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Apple (Nasdaq: AAPL ) is sitting on a huge pile of cash. Is it time to pay a dividend? I recently asked Motley Fool Income Investor advisor James Early about Apple and got his take on some dividend stocks on his radar.
Mac Greer: James, you're The Motley Fool's resident dividend guy. Apple was sitting on around $46 billion in cash and investments, as of the end of last quarter. Should Apple start paying a dividend?
James Early: Absolutely. It's selfish and a bit arrogant for big tech companies to hold so much cash, as Microsoft (NYSE: MSFT ) did for a while and continues to do -- with $37 billion in cash and short-term investments on the balance sheet now -- even after starting modest dividend payments after paying a special dividend in 2004. Tech companies fear that paying big dividends will make them look stodgy and short on growth opportunities, but those big cash balances sitting in their bank accounts year after year do the same thing.
Greer: But James, dividends excite you the same way that Justin Bieber excites teenage girls. (OK, maybe not the same way). But as you mentioned, for a lot of investors, a stock that pays dividends is a stock that's lost its sex appeal. It's a stock with its go-go days behind it. So how does Apple pay a dividend while still maintaining its image as a cutting-edge company with a stock that could be headed for the moon?
Early: I've never fainted at the sight of a dividend, but I've gotten giddy on occasion. Apple might want to read a study by Rob Arnott (of the CFA Institute) and Cliff Asness (of hedge fund AQR Capital Management) called "Surprise! Higher Dividends = Higher Earnings Growth." They divided stocks into deciles and found that the highest-yielding 10% had the highest earnings growth over the next 10 years. In other words, corporate waste is rampant, and a divided policy paradoxically encourages companies to focus only on the most profitable opportunities. This leads to less waste and ultimately, higher earnings.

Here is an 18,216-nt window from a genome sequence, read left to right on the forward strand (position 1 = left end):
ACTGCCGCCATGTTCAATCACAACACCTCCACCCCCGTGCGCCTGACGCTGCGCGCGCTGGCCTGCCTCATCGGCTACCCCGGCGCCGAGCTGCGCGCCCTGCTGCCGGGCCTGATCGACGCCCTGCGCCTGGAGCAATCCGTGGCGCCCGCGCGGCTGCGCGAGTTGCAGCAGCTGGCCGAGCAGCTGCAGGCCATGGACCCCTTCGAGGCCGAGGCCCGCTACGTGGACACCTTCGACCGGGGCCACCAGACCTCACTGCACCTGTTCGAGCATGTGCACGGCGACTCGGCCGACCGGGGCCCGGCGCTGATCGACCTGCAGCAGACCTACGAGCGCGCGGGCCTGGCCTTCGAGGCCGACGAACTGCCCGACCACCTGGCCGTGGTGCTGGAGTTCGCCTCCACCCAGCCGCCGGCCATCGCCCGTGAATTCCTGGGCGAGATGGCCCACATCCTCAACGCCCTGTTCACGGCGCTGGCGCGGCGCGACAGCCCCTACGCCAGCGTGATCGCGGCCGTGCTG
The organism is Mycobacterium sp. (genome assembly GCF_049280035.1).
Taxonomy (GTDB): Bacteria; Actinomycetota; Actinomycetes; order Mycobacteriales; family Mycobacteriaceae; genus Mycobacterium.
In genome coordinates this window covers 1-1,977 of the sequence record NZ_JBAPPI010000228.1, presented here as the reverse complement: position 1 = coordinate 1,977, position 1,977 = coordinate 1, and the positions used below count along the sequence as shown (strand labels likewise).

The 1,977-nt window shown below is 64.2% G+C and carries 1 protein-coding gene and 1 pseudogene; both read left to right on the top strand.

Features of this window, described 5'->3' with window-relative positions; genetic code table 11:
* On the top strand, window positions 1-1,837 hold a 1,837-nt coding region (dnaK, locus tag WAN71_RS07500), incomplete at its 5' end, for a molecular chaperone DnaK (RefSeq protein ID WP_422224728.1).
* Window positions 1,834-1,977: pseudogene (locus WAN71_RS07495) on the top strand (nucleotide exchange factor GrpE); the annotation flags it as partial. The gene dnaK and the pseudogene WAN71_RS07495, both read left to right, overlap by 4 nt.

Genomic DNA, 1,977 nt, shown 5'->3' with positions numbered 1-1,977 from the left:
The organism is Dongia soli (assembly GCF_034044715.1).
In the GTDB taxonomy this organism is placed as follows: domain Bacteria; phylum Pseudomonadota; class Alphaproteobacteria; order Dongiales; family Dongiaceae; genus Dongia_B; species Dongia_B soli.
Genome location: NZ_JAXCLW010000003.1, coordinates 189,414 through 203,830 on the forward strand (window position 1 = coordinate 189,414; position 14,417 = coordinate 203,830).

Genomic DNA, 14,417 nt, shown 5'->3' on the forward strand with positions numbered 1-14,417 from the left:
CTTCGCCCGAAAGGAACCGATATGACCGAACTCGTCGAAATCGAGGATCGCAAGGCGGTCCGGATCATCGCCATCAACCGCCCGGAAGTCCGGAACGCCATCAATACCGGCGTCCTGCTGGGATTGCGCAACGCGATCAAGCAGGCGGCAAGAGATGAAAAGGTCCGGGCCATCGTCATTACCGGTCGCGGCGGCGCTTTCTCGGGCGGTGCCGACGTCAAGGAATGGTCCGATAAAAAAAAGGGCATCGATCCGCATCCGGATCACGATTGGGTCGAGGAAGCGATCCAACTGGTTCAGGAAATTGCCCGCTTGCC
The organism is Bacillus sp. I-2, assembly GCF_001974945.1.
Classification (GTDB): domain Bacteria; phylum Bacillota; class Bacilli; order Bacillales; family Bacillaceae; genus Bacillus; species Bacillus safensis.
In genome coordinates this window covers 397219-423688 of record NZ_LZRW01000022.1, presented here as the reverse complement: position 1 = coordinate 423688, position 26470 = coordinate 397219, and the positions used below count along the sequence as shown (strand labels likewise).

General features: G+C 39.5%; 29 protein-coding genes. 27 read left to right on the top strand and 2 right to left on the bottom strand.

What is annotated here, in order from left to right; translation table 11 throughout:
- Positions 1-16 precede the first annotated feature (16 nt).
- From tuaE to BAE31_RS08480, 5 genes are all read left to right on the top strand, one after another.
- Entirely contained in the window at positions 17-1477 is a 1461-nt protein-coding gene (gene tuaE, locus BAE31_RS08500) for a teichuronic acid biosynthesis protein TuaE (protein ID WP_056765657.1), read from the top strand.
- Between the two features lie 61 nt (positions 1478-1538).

Greer: OK, I'm adding that article to my bedtime reading. It should help with my insomnia. What do you think some other misconceptions are about dividend stocks?
Early: Actually, if we could clear up the impression that they're all slow and stodgy, it would help with my insomnia. But asset-allocation-wise, investors need a base of steady stocks, to which spicier fare may be later added. In other words, dividend stocks should be your equity anchor, or the base of your stock food pyramid, if you prefer that analogy. Because you get a portion of your return in cash -- to spend or to reinvest -- your risk is lower with dividend-paying companies.
Greer: Didn't the food pyramid go the way of the metric system? You remember when the U.S. was going to move to the metric system? But I digress. What are three or four dividend stocks that I should consider as anchors for my portfolio?
Early: I remember having the metric system shoved down my throat in grade school, but without acknowledgment that it was a completely different system than everyone used at home. I think that's why it didn't catch on. Anyway, one recommendation from my Income Investor newsletter is Enterprise Products Partners (NYSE: EPD ) , which is actually a partnership that owns thousands of kilometers of fuel pipelines around the U.S. It yields 6.2%. For something more familiar, Kellogg (NYSE: K ) is a great way to play inexpensive branded products -- one of my favorite niches, as cheap branded products hold up better than costly ones in a recession. One outside my service that I've watched is Intel (Nasdaq: INTC ) , a one-time sexy tech company that now pays a 3.3% yield -- and is still alive and kicking to show for it.
Greer: My favorite all-time cereals as a kid, in no particular order: Golden Grahams. Count Chocula. Apple Jacks. Captain Crunch. And Frosted Mini Wheats. You?
Early: And you still have teeth? That's great. Actually, when I was around nine, I would have all but married a box of Froot Loops, but only because I don't think I knew what marriage entailed back then. These days, as listeners of Motley Fool Money well know, I've morphed into a health nut. So I skip the cereal aisle. With some cereals costing $8 or more a box, I'm saving money. But given those prices and the current American diet, it's a good business to invest in.
Want more? James thinks one oil stock could produce gushing returns.